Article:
That's a great question. Genetically
modified (GM) crops are being designed to resist
pests, increase water and/or nutrient use
efficiency (so decreasing irrigation and
fertilizer needs), and be more productive (more
fruit/grain per energy invested). So in theory,
GM crops can help areas of the world with
challenging climates (e.g. drought). However,
there are lots of unknowns about GM crops (e.g.
whether they will cross breed with wild species,
whether they have tradeoffs between a modified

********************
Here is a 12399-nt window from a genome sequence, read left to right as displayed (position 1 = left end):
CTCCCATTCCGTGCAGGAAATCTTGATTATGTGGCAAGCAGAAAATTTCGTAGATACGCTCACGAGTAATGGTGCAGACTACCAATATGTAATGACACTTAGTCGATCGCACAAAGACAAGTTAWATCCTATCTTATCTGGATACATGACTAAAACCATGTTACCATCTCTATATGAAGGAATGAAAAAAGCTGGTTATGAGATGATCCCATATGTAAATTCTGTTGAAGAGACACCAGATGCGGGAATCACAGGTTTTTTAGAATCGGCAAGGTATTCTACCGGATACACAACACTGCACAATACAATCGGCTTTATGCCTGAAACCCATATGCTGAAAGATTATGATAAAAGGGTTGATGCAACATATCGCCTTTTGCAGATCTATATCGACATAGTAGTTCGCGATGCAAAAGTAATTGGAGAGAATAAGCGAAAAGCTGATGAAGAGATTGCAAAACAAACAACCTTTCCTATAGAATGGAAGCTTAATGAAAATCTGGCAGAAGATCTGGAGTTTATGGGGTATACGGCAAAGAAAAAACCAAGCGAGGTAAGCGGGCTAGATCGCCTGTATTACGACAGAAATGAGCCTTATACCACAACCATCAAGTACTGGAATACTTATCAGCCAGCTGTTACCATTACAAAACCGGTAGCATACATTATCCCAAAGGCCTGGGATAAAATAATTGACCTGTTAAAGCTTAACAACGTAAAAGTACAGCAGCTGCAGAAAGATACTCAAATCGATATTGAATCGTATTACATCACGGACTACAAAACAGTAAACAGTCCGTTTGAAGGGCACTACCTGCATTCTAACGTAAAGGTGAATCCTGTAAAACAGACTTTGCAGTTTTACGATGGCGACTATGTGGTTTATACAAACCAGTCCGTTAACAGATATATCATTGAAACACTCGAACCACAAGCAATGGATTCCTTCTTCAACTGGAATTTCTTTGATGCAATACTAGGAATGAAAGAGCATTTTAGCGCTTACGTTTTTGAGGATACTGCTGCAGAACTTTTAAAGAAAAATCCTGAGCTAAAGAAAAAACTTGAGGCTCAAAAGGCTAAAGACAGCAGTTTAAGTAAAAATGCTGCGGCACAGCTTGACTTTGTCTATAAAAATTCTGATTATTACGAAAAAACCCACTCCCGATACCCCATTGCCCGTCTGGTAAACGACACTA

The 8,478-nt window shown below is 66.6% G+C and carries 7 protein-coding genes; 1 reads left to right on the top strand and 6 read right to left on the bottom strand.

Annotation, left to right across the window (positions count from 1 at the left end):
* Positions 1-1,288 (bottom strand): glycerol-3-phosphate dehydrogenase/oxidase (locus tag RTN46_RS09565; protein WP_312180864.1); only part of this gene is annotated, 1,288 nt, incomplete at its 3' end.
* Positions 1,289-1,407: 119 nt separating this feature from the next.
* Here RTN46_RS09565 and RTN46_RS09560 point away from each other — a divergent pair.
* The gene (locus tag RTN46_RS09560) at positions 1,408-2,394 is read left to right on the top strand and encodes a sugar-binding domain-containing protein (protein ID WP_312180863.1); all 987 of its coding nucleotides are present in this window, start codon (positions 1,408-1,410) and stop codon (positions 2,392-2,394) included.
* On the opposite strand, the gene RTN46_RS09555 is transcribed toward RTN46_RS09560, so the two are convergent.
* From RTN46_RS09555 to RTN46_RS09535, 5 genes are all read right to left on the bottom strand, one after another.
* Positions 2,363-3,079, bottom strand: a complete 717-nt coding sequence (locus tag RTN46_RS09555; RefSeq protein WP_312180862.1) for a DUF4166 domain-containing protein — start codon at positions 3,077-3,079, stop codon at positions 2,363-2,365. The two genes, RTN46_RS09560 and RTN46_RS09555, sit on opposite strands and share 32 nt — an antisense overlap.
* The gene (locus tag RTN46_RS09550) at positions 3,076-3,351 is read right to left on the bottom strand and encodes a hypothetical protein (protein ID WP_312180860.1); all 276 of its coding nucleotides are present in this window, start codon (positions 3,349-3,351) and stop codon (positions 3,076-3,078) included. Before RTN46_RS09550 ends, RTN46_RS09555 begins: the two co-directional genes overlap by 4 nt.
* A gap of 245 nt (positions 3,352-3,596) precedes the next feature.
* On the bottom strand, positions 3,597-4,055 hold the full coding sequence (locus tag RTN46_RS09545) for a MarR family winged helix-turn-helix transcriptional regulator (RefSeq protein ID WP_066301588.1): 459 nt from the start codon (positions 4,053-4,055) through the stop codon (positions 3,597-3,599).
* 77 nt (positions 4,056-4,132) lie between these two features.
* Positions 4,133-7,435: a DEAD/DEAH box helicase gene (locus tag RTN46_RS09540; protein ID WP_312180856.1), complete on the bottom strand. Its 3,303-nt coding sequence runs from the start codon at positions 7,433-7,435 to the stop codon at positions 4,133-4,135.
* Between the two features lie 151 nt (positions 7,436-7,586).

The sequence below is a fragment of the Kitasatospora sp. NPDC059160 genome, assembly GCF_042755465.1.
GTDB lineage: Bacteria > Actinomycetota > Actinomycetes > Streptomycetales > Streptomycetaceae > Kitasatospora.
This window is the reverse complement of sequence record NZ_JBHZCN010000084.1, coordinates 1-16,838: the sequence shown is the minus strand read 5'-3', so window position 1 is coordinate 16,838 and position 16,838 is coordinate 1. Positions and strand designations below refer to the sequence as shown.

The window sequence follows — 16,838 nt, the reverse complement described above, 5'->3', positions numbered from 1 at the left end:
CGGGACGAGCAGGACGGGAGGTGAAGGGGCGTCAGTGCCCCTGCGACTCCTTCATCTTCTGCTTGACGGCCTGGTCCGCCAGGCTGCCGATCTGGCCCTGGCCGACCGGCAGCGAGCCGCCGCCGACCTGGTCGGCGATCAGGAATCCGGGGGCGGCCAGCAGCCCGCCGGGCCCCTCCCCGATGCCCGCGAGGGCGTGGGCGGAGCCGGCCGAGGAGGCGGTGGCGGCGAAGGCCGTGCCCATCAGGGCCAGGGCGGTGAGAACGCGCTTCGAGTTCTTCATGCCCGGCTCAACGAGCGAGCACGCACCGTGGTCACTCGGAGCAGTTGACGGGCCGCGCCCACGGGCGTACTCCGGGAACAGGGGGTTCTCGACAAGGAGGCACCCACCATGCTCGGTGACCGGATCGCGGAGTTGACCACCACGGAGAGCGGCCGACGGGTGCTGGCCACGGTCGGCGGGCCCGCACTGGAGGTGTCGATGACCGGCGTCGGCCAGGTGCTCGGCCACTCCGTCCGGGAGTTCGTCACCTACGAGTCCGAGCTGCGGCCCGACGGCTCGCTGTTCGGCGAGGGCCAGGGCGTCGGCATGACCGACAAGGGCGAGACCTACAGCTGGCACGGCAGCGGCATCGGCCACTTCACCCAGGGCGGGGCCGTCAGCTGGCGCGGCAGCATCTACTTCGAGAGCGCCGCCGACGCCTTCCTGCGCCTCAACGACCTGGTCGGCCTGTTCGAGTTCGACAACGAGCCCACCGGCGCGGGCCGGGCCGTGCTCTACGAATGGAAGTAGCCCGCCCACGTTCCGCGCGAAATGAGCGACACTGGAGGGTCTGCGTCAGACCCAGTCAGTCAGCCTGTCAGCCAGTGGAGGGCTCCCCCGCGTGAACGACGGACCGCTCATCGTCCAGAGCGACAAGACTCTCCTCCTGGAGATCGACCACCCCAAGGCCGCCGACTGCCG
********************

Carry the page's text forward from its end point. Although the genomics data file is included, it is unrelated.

trait and their natural traits, whether they
negatively effect the health of humans or other
species-such as pollinators) that makes the
cost/benefit analysis of using them difficult to
assess. In that sense, deciding whether GM crops
are a viable solution in areas of the world with
challenging climates will depend upon the
specific crop, the GM trait that is being
targeted, and the region.
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